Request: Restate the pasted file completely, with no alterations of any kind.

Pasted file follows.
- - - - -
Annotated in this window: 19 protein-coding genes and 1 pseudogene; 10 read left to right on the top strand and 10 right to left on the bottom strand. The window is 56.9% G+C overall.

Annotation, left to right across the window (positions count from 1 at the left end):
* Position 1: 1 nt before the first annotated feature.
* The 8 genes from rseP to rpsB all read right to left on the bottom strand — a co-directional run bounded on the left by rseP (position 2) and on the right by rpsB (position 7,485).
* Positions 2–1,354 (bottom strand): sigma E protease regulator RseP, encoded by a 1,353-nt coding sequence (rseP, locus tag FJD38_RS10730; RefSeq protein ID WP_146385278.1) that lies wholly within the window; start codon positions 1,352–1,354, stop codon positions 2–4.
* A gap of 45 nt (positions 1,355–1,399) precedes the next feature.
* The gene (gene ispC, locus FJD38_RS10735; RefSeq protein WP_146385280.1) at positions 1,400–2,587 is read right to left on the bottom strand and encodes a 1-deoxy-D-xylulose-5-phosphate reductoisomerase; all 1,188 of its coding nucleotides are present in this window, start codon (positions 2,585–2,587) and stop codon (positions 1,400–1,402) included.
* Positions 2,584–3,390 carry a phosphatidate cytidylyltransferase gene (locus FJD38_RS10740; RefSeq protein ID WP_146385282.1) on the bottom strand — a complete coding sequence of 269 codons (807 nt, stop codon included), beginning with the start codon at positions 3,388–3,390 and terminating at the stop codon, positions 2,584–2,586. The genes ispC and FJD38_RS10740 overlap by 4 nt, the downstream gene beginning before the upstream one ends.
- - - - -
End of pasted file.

Annotated in this window: 19 protein-coding genes and 1 pseudogene; 10 read left to right on the top strand and 10 right to left on the bottom strand. The window is 56.9% G+C overall.

Annotation, left to right across the window (positions count from 1 at the left end):
* Position 1: 1 nt before the first annotated feature.
* The 8 genes from rseP to rpsB all read right to left on the bottom strand — a co-directional run bounded on the left by rseP (position 2) and on the right by rpsB (position 7,485).
* Positions 2–1,354 (bottom strand): sigma E protease regulator RseP, encoded by a 1,353-nt coding sequence (rseP, locus tag FJD38_RS10730; RefSeq protein ID WP_146385278.1) that lies wholly within the window; start codon positions 1,352–1,354, stop codon positions 2–4.
* A gap of 45 nt (positions 1,355–1,399) precedes the next feature.
* The gene (gene ispC, locus FJD38_RS10735; RefSeq protein WP_146385280.1) at positions 1,400–2,587 is read right to left on the bottom strand and encodes a 1-deoxy-D-xylulose-5-phosphate reductoisomerase; all 1,188 of its coding nucleotides are present in this window, start codon (positions 2,585–2,587) and stop codon (positions 1,400–1,402) included.
* Positions 2,584–3,390 carry a phosphatidate cytidylyltransferase gene (locus FJD38_RS10740; RefSeq protein ID WP_146385282.1) on the bottom strand — a complete coding sequence of 269 codons (807 nt, stop codon included), beginning with the start codon at positions 3,388–3,390 and terminating at the stop codon, positions 2,584–2,586. The genes ispC and FJD38_RS10740 overlap by 4 nt, the downstream gene beginning before the upstream one ends.